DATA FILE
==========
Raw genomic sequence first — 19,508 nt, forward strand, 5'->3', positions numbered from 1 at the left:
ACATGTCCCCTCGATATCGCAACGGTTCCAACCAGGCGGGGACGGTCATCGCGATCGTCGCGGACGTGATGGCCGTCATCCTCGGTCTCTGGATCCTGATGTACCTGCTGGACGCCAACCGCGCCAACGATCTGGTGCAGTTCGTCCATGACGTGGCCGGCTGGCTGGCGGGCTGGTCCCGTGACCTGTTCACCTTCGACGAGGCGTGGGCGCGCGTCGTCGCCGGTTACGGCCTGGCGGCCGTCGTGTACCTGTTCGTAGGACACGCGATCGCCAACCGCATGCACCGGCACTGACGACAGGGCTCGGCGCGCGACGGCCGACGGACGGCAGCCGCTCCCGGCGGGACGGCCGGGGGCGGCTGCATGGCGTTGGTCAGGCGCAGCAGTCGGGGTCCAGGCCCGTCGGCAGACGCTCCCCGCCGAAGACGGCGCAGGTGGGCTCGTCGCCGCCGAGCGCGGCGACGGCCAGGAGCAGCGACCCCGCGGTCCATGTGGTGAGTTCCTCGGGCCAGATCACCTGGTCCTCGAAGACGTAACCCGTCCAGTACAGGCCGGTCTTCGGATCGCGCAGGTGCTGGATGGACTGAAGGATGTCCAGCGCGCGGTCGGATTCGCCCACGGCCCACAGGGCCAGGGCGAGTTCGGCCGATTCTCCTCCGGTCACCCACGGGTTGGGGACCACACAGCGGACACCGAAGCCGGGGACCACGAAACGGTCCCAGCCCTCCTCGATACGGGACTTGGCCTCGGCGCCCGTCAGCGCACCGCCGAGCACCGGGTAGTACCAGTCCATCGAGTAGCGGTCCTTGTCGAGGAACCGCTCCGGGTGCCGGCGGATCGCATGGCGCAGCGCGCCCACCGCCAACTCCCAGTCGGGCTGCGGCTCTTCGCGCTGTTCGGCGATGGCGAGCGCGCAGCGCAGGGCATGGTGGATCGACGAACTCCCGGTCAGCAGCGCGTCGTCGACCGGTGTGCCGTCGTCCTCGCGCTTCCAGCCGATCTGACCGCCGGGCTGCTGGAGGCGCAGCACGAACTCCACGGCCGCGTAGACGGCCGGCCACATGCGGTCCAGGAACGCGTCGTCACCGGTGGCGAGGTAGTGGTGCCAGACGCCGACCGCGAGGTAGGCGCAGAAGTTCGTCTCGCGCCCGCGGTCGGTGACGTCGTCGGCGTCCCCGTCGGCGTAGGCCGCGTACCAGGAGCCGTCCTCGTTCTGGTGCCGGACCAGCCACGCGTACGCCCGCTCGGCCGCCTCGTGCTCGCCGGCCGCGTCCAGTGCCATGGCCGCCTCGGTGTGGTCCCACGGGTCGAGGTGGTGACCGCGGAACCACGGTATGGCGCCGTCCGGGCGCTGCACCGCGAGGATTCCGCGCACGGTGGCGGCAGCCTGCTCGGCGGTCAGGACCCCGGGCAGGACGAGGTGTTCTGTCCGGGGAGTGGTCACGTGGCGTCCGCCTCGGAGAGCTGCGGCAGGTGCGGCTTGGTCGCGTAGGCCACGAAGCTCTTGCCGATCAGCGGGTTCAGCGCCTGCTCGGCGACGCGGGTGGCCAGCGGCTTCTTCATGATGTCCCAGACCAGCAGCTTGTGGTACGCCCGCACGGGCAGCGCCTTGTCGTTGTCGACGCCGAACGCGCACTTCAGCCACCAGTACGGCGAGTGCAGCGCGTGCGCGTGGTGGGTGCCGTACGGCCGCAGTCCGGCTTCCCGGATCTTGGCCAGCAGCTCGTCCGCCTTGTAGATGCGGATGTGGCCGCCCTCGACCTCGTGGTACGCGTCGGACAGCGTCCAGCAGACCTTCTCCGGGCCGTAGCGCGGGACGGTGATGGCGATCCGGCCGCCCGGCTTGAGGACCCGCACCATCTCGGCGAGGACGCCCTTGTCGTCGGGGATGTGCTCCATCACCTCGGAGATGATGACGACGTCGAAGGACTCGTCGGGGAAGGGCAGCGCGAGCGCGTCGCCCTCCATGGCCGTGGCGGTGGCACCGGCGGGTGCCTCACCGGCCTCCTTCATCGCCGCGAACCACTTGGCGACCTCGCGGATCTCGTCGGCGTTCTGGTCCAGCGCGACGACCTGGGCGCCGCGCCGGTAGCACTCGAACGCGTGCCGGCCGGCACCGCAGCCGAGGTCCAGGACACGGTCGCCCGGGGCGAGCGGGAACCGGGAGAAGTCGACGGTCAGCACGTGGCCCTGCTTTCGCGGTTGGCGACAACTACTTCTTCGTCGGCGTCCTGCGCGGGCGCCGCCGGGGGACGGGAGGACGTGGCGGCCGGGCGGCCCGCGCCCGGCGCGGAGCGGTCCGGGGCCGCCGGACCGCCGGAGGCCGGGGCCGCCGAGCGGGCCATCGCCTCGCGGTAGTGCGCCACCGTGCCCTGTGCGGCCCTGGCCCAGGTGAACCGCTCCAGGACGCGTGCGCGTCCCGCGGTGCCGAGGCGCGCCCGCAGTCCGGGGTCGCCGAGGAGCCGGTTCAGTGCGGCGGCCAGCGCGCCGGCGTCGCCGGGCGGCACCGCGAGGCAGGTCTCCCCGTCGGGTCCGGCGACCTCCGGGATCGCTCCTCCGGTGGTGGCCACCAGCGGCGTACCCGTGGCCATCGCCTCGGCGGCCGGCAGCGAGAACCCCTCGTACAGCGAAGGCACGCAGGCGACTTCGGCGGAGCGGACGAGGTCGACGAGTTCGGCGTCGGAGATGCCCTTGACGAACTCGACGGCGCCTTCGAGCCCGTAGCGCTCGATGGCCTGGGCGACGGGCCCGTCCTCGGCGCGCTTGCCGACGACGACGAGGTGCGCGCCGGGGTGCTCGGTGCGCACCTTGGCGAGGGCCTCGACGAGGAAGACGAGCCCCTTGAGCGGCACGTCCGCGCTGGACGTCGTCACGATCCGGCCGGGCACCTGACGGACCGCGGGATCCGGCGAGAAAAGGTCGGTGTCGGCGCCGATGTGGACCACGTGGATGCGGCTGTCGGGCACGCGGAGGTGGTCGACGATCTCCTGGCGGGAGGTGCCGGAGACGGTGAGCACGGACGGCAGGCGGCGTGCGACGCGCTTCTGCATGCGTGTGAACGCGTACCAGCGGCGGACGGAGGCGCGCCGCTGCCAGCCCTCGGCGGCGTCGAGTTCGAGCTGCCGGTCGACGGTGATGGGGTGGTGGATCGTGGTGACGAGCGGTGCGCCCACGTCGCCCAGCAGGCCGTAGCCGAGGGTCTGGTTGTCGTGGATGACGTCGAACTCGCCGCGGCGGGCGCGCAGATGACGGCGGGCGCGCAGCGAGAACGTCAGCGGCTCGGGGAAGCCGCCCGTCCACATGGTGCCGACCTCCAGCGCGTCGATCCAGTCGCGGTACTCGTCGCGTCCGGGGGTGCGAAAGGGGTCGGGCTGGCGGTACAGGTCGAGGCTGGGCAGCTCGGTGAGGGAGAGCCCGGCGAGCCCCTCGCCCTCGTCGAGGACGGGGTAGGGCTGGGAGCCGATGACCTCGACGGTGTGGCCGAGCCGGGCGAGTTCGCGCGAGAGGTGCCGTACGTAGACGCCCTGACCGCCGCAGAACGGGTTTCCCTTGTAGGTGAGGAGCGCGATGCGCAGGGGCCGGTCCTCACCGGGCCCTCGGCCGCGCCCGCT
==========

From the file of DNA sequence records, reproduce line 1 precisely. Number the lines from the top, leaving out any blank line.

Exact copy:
Raw genomic sequence first — 19,508 nt, forward strand, 5'->3', positions numbered from 1 at the left: